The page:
Meet Dr. Alan Wolff, CIO

Posted April 18, 2022 by Academic and Institutional Technology
Tags: Department News

Meet Dr. Alan Wolff, CIO

Our new Chief Information Officer (CIO), Dr. Alan Wolff, started working at Wheaton College on January 18th.  He comes to us from Northwestern University.

Why were you interested in working at Wheaton College?

I have been working in information technology (IT) nearly my whole career both as a practitioner and an educator. At the same time, I have been involved with student ministry. Working as CIO at Wheaton College perfectly channels these two passions into one. I love Wheaton College’s mission of serving Christ and His kingdom through a high-quality faith-based liberal arts education and am eager to utilize the skills God has given me and that I have acquired throughout my career to serve the students and the whole community at Wheaton College.

What are you most excited about as you look ahead at this year in your new role?

Although I come into this job with many years of related experience, I am most excited about the opportunity to continue to grow in my career and as a person. Wheaton College is a unique place. As I meet the people and learn the culture, I can most effectively fulfill my CIO role, strategically applying technological solutions where needed. There is so much to learn on a personal level as well: when the time is right, I’d like to take some classes and perhaps even pursue another degree, God willing. 

What’s your favorite Bon Appetit meal/dessert so far?

They all have been great! The meals have been consistently delicious. And there has been such a variety that I don’t think I have had the same thing multiple times. I have become a lunchtime regular. Soups, salads, Pan Asian, Sabor, Classics, Cucina and the rest- C'est délicieux!

What can you tell us about your family?

I and my wife Vivian have been married for 33 years. We have been blessed with four wonderful children: Sarah, Esther, Grace, and David.

What are some challenges you see at Wheaton College?

The biggest challenge for me is AIT providing excellent service within resource constraints. The other constant tension in IT is maintaining a top-notch cybersecurity program while at the same time offering systems that are accessible and convenient. College-wide, two major challenges are enrollment and faithfulness to the Christian calling. I am eager to work with our admissions and academic units to continue to attract students and deliver the best Christian education. I am also looking forward to partnering with my brothers and sisters across the college to make Christ’s grace known in an even greater way in our community and beyond.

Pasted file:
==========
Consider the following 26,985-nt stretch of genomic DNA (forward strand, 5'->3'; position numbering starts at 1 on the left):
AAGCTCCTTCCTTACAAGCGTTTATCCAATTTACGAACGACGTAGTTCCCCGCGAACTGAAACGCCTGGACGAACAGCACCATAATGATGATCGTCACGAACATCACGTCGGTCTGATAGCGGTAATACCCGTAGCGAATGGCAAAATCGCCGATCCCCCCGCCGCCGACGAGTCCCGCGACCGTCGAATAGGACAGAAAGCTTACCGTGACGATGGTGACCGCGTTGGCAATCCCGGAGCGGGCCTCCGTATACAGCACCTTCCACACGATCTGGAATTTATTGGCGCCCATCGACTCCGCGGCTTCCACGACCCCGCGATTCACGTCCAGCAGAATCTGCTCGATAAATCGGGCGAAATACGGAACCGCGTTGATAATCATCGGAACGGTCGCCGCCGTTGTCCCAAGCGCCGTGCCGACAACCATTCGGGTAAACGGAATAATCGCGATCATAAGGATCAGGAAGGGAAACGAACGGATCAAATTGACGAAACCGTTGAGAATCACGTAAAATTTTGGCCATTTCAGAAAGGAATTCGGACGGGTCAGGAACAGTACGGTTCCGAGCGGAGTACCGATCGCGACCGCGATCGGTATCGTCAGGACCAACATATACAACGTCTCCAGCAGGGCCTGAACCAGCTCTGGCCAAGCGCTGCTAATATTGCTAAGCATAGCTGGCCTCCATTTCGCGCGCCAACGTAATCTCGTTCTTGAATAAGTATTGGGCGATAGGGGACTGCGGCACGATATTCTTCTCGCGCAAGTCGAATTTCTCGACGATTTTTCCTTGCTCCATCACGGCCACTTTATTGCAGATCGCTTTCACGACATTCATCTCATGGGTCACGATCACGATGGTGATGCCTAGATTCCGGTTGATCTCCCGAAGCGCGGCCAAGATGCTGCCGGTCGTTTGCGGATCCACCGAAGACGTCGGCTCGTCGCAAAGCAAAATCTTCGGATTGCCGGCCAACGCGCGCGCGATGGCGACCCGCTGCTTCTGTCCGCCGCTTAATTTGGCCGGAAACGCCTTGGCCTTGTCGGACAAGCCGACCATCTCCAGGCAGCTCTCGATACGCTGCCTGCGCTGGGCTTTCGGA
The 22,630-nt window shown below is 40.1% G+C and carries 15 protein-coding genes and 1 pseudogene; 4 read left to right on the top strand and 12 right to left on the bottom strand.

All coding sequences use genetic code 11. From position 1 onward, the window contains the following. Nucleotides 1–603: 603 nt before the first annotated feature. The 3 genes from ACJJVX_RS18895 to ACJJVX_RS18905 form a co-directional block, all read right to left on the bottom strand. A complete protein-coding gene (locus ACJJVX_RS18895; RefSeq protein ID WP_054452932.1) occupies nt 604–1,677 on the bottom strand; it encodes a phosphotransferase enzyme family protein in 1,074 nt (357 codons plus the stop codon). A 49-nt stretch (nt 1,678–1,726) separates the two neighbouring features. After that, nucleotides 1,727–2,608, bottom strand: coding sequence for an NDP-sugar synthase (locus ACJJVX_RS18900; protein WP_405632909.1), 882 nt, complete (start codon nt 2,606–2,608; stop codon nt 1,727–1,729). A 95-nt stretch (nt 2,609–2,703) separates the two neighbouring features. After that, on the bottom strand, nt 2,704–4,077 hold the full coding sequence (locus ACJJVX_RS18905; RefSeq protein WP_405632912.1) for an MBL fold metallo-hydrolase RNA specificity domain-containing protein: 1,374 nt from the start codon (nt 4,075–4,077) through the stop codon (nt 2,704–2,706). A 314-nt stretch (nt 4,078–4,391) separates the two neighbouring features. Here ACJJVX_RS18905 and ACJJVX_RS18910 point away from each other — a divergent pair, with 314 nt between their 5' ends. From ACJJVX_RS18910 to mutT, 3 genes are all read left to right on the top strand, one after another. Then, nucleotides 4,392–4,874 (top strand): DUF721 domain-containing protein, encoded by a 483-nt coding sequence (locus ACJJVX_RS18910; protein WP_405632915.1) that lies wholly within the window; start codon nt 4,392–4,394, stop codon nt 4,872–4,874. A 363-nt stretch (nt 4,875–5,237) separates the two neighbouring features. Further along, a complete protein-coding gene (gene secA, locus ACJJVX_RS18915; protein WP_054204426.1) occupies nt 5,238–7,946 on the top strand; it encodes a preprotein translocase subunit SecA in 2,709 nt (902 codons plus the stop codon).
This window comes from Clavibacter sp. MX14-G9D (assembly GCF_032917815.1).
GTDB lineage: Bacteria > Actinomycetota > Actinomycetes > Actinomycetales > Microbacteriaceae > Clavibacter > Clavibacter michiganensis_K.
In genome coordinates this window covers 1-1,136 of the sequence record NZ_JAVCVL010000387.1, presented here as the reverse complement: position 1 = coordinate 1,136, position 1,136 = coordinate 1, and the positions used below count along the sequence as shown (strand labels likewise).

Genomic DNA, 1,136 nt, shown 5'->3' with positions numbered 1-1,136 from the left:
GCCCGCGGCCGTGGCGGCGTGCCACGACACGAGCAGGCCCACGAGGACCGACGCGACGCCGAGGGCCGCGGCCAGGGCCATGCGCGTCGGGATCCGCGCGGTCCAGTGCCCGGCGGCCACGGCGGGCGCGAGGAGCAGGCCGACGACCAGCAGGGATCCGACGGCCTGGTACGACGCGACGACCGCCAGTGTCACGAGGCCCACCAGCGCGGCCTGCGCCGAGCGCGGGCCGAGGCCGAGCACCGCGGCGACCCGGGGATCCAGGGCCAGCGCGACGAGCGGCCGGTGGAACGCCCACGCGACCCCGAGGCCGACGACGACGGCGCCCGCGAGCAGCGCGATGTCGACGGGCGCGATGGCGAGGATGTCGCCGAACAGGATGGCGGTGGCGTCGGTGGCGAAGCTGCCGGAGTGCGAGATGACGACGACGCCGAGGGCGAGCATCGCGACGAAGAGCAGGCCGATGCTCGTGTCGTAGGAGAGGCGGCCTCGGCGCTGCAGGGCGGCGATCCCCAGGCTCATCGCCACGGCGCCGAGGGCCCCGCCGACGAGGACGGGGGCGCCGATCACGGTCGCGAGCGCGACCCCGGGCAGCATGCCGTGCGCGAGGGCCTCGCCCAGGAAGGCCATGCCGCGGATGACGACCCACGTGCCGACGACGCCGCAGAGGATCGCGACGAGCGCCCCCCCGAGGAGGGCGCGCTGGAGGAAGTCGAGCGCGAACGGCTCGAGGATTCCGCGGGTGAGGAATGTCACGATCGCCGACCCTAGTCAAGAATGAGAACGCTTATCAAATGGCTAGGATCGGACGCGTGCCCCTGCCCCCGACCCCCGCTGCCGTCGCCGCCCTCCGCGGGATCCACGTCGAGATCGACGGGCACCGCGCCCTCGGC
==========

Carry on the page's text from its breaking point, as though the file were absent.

What role do you see technology playing in higher education today?

Technology is not always constructive, but it can help immensely in many areas. The best way for faculty to engage with students is often on a person-to-person basis but technology can be used to provide students with easier access to information and software tools and can bring people together virtually when needed (as we experienced during the pandemic). Technology can also make the processes that support students, faculty, and staff more efficient—something we expect with the migration of our antiquated administrative systems to more robust cloud-based software. It also gives us more and better data to improve our decision making. Because of the ubiquity of technology in the workplace, exposing students to different technologies while they are in college prepares them better for life after graduation.

What’s something unusual you’ve noticed about Wheaton that those of us who have been here for a while don’t think is odd?

Two items come to mind. First, I have been impressed that most faculty and staff at Wheaton College regard their job as part of their calling. Because of this, they are loyal and faithful to carry out their duties even when it gets difficult. Although we may have our share of issues, it is refreshing to see the cheerful devotion of so many people. Second, this is a very tight-knit community with deep connections. One example is the group of current staff (at least 5 of them) who graduated from Wheaton in 1984 and get together in the dining hall every month for lunch. Also, many staff have spouses also working at Wheaton College and have children who are either currently students or Wheaton alums. This is a wonderful aspect of my employment here—my wife is now a Wheaton College employee too and we often eat lunch together in the dining hall.

We are so grateful to have Alan here in this important role at Wheaton College.  Welcome, Alan!  May the LORD bless you and your work here.

If you have any questions, please contact us at or call 630.752.4357 (HELP).